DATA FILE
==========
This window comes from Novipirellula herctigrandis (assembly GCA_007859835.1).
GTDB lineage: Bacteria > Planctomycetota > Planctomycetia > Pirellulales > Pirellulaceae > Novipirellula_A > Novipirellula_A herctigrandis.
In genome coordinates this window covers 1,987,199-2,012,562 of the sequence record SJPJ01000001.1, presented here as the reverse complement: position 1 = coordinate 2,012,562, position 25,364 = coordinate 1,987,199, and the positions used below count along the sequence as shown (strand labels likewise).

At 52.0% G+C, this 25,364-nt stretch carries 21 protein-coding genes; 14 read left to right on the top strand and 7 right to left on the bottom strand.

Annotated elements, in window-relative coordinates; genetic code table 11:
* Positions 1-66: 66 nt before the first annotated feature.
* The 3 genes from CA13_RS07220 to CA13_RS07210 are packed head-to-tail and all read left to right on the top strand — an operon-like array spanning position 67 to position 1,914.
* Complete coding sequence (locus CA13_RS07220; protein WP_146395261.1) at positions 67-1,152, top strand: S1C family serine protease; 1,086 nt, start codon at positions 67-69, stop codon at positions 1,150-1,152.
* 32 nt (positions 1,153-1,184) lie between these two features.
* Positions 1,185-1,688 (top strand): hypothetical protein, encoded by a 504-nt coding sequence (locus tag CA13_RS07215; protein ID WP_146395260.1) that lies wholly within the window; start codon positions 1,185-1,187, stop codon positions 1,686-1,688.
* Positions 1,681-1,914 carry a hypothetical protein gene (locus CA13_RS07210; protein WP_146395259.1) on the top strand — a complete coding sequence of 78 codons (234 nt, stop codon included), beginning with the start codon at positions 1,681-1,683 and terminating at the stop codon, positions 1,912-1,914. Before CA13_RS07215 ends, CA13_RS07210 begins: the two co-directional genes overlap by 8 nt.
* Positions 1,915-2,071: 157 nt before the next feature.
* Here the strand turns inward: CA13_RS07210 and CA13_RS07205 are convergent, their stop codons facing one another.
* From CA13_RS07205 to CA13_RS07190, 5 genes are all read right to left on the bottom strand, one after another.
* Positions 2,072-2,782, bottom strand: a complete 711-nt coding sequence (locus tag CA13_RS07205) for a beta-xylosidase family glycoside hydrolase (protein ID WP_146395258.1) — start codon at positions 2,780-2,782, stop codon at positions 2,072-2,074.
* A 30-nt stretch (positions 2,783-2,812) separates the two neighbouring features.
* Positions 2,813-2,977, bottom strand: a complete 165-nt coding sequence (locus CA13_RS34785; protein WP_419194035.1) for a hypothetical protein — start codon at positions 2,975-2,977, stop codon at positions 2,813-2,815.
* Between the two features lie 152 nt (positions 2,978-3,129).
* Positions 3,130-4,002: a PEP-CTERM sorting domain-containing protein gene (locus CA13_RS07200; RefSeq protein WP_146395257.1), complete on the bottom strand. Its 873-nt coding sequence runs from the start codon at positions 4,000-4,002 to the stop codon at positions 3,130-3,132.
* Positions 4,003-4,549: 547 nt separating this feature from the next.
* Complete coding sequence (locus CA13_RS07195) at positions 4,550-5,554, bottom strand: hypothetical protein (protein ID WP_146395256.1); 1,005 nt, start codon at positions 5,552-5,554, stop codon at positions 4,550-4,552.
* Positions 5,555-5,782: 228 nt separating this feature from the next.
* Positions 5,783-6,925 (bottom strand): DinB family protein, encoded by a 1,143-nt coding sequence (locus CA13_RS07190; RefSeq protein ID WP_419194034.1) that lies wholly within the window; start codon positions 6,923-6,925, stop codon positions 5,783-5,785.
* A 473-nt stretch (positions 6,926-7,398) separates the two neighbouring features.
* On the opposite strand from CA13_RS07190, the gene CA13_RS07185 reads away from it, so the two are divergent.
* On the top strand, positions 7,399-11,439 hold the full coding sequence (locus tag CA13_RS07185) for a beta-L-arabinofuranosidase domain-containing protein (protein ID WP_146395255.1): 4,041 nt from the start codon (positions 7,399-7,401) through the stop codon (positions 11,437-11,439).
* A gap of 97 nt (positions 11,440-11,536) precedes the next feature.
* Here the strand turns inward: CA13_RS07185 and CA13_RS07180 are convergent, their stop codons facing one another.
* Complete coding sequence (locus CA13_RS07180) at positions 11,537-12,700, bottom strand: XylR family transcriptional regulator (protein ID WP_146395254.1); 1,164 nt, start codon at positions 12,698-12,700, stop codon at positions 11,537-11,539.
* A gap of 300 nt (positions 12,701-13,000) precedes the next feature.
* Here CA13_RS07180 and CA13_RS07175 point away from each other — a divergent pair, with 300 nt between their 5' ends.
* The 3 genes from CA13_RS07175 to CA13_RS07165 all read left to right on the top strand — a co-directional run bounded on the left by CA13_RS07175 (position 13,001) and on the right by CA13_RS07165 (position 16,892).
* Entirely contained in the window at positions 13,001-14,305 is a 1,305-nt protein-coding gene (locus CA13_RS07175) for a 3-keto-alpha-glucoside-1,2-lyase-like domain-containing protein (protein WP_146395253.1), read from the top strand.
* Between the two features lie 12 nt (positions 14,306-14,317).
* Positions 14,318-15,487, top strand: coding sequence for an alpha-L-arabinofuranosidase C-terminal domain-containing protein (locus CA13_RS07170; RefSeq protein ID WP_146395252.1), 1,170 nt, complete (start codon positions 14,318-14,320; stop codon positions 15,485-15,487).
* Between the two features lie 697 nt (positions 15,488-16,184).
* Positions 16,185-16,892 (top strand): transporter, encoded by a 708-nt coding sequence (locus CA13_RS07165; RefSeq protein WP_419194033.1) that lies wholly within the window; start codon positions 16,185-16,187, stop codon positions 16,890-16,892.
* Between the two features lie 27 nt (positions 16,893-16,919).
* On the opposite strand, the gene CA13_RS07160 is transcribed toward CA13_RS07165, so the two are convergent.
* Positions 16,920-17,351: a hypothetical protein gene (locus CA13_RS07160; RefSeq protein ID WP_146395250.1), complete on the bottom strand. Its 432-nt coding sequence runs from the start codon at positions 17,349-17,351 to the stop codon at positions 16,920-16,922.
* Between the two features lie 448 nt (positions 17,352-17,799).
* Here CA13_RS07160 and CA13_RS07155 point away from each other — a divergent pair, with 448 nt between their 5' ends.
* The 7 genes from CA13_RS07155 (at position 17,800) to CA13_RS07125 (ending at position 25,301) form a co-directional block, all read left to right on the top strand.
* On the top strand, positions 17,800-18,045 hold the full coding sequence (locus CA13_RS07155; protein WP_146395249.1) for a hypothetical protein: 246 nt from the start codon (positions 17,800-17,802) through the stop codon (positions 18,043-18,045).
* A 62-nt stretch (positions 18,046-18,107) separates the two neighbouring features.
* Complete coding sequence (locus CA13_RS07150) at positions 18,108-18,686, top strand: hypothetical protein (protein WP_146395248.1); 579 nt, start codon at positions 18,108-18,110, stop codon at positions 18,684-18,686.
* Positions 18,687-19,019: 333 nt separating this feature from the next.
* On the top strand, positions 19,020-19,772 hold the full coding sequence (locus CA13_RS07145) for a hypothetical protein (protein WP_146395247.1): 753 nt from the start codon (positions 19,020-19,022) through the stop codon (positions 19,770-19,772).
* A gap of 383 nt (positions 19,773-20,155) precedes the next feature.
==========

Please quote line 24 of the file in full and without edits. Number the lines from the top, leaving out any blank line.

* A 473-nt stretch (positions 6,926-7,398) separates the two neighbouring features.